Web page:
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Heidegger’s Hegel, The Christian Jew: ‘Europe’ as “Planetary Criminality and Machination”

Research output: Contribution in Book/Report/Proceedings - With ISBN/ISSNChapter (peer-reviewed)

Published
Publication date09/2017
Host publicationHeidegger and the Global Age
EditorsAntonio Cerella, Louiza Odysseos
Place of PublicationLondon
PublisherRowman & Littlefield International
Pages187–212
Number of pages26
ISBN (Electronic)9781786602329
ISBN (Print)9781786602305
Original languageEnglish
EventHeidegger and the Global Age - University of Sussex, Brighton, United Kingdom
Duration: 29/10/201530/10/2015
http://www.sussex.ac.uk/cait/workshops/heidegger

Conference

ConferenceHeidegger and the Global Age
CountryUnited Kingdom
CityBrighton
Period29/10/1530/10/15
Internet address

Publication series

NameNew Heidegger Research
PublisherRowman & Littlefield International

Conference

ConferenceHeidegger and the Global Age
CountryUnited Kingdom
CityBrighton
Period29/10/1530/10/15
Internet address

Abstract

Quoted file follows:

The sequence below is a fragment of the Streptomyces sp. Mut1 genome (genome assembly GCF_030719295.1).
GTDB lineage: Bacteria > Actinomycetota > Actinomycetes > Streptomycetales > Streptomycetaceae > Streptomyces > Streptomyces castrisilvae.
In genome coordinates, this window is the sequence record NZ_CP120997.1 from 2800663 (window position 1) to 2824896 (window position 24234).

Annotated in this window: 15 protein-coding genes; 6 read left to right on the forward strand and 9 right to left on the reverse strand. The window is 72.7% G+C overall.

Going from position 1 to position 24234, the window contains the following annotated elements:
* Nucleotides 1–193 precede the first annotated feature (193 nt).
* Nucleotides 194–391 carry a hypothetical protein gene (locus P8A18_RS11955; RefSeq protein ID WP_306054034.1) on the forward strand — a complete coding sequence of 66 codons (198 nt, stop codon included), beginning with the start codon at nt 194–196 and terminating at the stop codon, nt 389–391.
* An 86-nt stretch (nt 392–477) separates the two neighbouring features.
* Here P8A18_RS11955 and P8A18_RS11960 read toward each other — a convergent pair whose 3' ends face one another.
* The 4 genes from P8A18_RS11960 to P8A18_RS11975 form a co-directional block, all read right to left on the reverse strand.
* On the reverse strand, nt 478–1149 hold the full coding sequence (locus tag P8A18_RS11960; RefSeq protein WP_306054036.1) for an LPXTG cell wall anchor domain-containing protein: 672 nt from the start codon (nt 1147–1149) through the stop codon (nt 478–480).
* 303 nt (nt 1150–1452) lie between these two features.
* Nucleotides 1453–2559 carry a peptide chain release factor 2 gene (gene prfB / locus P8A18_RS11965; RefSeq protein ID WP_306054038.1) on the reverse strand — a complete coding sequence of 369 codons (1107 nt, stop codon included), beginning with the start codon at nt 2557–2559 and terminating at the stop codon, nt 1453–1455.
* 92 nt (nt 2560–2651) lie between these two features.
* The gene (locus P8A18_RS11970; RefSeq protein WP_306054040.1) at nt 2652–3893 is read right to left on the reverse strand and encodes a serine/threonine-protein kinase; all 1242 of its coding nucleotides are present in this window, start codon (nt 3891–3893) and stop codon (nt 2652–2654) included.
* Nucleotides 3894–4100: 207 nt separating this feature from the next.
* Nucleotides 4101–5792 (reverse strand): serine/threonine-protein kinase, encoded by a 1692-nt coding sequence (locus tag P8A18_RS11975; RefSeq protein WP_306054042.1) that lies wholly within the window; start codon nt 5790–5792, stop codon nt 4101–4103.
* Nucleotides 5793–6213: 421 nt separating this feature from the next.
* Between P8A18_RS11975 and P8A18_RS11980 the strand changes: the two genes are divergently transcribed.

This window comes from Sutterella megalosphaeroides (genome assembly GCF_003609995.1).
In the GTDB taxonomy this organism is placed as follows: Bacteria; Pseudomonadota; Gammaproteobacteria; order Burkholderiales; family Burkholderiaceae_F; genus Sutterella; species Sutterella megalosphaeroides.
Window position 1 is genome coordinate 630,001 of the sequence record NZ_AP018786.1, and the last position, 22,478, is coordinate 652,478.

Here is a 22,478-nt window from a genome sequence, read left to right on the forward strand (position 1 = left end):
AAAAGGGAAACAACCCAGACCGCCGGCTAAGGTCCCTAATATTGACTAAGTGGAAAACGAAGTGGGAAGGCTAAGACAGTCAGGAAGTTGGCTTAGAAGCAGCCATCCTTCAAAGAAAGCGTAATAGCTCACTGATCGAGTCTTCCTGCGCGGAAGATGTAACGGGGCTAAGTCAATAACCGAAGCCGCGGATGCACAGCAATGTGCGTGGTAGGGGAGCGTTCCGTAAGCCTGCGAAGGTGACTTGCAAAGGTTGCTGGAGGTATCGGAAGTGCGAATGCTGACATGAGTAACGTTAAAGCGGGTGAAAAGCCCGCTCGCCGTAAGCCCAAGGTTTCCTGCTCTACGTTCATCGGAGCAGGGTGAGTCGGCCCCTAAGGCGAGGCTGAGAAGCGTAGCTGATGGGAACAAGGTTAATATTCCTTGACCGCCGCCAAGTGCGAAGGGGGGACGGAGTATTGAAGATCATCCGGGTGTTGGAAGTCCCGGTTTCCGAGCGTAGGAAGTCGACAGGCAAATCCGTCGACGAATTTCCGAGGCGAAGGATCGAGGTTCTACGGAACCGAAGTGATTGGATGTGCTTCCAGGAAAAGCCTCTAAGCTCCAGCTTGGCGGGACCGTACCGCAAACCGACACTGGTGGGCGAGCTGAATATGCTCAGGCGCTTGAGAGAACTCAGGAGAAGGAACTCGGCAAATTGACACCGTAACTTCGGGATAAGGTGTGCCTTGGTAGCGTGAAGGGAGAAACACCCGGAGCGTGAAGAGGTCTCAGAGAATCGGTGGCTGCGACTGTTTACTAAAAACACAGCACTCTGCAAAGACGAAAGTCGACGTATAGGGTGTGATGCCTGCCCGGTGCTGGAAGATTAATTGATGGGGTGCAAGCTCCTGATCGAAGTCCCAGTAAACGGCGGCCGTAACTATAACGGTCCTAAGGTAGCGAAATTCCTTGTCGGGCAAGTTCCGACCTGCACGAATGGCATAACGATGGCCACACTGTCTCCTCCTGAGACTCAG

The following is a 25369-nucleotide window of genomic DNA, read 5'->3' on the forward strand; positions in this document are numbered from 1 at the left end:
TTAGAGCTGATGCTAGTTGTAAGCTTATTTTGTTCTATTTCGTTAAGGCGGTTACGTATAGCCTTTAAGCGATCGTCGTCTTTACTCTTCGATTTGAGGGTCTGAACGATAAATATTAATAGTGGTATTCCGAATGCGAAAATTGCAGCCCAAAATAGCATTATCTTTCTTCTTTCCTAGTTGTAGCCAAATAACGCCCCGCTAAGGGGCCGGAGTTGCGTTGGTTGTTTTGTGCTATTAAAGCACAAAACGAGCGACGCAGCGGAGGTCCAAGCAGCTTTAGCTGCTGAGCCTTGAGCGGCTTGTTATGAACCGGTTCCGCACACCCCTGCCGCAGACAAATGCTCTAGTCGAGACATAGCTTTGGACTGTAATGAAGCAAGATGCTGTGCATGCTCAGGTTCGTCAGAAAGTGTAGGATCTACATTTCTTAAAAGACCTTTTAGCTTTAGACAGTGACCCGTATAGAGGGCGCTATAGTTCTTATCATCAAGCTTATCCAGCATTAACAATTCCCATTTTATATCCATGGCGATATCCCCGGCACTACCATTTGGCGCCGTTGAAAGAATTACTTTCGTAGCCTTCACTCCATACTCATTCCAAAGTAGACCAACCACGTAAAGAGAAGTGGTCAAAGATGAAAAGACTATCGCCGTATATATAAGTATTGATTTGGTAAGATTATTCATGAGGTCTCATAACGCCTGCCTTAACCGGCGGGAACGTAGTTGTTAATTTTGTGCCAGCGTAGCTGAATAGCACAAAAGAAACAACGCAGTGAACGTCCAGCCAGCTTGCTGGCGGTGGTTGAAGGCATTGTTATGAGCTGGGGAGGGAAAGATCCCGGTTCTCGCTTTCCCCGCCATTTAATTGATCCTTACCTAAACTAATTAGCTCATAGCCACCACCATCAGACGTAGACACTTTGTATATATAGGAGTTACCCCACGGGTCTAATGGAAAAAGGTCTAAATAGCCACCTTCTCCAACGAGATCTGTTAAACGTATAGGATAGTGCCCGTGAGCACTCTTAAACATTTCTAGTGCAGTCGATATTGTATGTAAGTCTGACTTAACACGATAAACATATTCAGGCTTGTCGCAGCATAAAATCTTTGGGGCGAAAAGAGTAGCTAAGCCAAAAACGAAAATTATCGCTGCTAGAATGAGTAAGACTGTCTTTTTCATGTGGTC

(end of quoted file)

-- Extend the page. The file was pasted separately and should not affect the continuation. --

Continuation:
With the publication of Martin Heidegger’s ‘Black Notebooks’ (volumes 94–97 of the Heidegger Gesamtausgabe), Heidegger’s credibility as a European and global thinker has once again, and more gravely, come into question. Heidegger’s astonishing claims about “the peculiar predetermination of Jewishness for planetary criminality” (a phrase, according to Peter Trawny, omitted by Fritz Heidegger from the published edition of vol. 69 of the Heidegger Gesamtausgabe) can be found echoed in these notebooks. Yet foremost among the ‘Christian Jewishness’ that Heidegger identifies must be counted the thought of Hegel, the one whose “destructive” metaphysics, he tells us, is completed “through Marx”, and that stands opposed to “the first beginning with the Greeks”. Hegel, even more than Marx, can be said to be the first ‘planetary’ thinker of Western metaphysics, in that he is the first to realise absolute subjectivity as an absolute politics, and yet all too little attention has been paid to Heidegger’s engagement with Hegel. How is Heidegger’s “anti-Jewishness” to be understood? Must Heidegger now, and once and for all, be set aside? Or could Hegel help us to read Heidegger again?